Another Case for Infrastructure Investment Reply

By Cathy Breden, CAE, CMP, Managing Director, Center for Exhibition Industry Research

Jeff Werling, one of CEIR’s economists and the executive director of Inforum/University of Maryland, recently sent me a report his team on behalf of the National Association of Manufacturers (NAM) concerning infrastructure investment. Jeff and his team compiled a unique and revealing data set on recent infrastructure investment which implies that real investment in public infrastructure has been falling over a decade, and by investing in public infrastructure benefits the economy in the short- and long-term. These findings reinforce the findings of a White Paper recently released by the Association of Equipment Manufacturers.

2014.10.16 CEIR Blog_CEIR Index Figure 11.3 HI RESReading the press release made me look at what the CEIR Index Report says about this sector and the table below says it all. Output (infrastructure investment) and employment are very closely related.

Take a moment to read the press release on NAM’s website.

Infrastructure Investment Creates Positive Outcomes for the Economy… and the Exhibition Industry Reply

Cathy Breden, CAE, CMP, Managing Director, Center for Exhibition Industry Research

Executive Director Jeff Werling, of Inforum at the University of Maryland, and one of CEIR’s economists, recently completed a report for the Association of Equipment Manufacturers (AEM). AEM released a White Paper, “The Economic Footprint of the Construction Equipment Industry on the U.S. Economy.” The paper provides a new and innovative estimate of an industry which includes downstream activities such as transportation and distribution.

The Building, Construction, Home and Repair (HM) Sector is the beginning of the food chain. Watching the HM sector’s performance is an indicator of other things to come – whether we are on an upswing or downswing. Here’s why:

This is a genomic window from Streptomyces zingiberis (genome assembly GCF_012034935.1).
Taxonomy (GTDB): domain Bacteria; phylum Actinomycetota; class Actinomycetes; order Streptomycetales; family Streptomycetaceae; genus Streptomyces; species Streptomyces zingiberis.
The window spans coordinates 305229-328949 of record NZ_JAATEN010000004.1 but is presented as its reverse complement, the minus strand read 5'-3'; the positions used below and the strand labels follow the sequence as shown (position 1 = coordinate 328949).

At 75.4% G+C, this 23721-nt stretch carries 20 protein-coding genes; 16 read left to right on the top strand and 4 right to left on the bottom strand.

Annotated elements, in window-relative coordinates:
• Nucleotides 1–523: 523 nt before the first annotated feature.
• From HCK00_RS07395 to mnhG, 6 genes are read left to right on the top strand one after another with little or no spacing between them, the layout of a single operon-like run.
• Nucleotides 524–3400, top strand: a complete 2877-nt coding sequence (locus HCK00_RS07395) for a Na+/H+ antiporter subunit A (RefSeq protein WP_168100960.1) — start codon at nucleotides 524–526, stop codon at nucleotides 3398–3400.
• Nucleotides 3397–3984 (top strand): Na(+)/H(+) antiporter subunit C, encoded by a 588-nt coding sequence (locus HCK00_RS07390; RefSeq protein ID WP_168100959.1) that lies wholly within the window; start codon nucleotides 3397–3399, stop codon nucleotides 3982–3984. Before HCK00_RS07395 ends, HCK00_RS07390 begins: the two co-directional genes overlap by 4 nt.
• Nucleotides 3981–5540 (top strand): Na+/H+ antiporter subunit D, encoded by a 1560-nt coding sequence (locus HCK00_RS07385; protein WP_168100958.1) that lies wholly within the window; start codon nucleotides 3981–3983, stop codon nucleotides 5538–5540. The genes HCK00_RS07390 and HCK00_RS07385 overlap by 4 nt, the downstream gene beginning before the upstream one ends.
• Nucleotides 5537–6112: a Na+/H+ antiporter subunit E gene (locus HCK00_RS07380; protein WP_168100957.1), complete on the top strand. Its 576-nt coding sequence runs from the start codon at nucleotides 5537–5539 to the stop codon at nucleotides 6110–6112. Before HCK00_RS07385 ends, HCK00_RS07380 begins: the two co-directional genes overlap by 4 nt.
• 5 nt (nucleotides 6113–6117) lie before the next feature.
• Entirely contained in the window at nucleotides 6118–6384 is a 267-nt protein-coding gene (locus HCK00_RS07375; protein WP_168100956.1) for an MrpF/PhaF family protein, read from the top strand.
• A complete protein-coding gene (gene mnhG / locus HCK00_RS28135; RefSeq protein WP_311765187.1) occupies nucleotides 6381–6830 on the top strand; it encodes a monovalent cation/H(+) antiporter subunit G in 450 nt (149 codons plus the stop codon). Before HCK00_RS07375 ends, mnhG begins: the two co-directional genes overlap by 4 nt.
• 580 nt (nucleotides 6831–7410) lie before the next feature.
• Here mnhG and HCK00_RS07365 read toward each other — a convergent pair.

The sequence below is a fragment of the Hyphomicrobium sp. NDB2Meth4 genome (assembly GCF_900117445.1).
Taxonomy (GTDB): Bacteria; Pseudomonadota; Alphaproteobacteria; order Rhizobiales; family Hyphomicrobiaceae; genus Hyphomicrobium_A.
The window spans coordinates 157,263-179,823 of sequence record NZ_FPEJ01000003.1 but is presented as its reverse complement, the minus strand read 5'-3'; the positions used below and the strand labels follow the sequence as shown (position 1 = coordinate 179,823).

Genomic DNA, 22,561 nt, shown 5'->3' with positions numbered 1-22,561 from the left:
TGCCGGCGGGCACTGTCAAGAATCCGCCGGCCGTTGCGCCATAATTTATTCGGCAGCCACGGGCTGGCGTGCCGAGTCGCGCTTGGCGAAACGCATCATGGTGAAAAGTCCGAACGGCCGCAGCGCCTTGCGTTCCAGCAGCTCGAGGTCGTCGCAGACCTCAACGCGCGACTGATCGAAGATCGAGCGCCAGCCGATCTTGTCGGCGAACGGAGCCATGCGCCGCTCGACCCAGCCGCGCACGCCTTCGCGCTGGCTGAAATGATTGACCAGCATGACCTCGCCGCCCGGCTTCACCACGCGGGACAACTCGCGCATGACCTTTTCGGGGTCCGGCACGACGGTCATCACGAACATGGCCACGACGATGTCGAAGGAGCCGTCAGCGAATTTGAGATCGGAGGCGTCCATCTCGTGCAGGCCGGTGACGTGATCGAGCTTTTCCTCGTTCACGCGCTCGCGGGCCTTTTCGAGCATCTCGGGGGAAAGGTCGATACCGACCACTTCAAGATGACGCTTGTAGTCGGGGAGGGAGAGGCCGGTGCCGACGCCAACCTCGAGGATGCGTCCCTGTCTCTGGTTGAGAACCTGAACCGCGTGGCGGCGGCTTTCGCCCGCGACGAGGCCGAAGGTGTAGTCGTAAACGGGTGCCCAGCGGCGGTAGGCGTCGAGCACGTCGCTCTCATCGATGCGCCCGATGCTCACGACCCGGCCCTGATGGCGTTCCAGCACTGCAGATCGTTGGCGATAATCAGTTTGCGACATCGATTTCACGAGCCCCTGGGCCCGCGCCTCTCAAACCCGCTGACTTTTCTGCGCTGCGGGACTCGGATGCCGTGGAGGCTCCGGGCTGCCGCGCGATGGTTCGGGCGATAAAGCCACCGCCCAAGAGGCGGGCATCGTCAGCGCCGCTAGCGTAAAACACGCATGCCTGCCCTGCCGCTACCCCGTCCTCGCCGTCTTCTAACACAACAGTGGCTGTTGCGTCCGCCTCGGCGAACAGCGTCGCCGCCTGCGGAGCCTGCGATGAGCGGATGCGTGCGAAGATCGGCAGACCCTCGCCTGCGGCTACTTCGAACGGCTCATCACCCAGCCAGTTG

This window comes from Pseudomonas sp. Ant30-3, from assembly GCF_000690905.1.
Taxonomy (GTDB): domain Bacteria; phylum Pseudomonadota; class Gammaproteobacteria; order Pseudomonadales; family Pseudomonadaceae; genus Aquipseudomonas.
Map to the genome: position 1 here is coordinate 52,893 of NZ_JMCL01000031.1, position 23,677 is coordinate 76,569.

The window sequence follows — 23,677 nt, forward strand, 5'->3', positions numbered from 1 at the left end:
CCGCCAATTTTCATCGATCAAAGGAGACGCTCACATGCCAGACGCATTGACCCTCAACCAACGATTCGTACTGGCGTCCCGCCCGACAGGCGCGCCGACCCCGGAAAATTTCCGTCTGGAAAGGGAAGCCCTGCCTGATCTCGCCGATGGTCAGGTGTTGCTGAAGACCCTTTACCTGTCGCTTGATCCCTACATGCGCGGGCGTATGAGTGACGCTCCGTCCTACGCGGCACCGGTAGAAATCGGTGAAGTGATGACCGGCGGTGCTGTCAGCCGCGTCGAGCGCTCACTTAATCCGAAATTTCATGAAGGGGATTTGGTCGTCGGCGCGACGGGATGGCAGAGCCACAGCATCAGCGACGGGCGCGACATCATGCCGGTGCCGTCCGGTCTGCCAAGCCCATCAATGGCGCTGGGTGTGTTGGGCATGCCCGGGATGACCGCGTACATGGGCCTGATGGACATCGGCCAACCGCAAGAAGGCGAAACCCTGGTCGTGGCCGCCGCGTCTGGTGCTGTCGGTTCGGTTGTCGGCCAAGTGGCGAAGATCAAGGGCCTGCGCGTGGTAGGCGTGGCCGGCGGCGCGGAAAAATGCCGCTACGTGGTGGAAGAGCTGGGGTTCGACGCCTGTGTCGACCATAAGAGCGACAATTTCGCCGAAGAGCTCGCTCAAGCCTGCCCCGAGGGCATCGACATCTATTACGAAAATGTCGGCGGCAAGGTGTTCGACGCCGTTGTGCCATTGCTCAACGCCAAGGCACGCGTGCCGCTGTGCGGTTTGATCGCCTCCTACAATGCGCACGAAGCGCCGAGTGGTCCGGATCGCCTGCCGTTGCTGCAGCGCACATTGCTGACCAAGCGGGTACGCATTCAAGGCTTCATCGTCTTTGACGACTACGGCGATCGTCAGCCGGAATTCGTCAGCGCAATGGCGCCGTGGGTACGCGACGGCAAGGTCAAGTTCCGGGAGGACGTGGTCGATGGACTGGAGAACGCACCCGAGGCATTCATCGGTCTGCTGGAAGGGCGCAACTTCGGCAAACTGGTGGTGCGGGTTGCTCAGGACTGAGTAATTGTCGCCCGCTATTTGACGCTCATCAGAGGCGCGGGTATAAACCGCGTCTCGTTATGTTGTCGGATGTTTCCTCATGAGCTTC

• Construction Equipment contributed a $57.1 billion economic impact in 2012 and supports 370,000 jobs.
  • Construction machinery impacts productivity of construction itself. The Construction Industries Institute indicates widespread improvement across construction activities from 0.2 percent to 2.8 percent, 1976 through 2004, respectively.
  • Infrastructure investment is now about half (1.5 percent of GDP) of its peak of 3 percent in the late 1960s.
  • Deficient surface transportation infrastructure is projected to reduce cumulative GDP by $900 billion over the next decade.
  • Based on research by Inforum, a $1 billion increase in infrastructure spending will increase GDP by almost $2 billion and create 15,000 jobs in the short run.

The CEIR Index reported that heavy and civil engineering construction, which includes utilities and infrastructure, grew 1.4% in 2011 and 4.0% in 2012, and despite government gridlock and weak public construction spending, employment grew another 2.4% in 2013. Will this growth continue if investment is made in public infrastructure investment?

Tell us what you think!

For more CEIR Index insights relating to the construction sector, download the sector report at the following link: 2014 CEIR Index Report: Building, Construction, Home and Repair Sector (HM).

Same Old, Same Old Just Won’t Cut It – Innovate Your Approach Every Year Reply

By Cathy Breden, CAE, CMP, CEIR Managing Director

Marco Pardi, President of UBM Tech Events and a panelist at the recent CEIR Predict Conference, suggests that exhibitions in the Communications/IT Sector take a cue from “brick and mortar” companies like IBM, SAP, Oracle, Microsoft and HP. “They’re constantly reinventing because they’re competing with new, lifestyle conferences like South by Southwest, which also vie for their core attendee base,” says Pardi.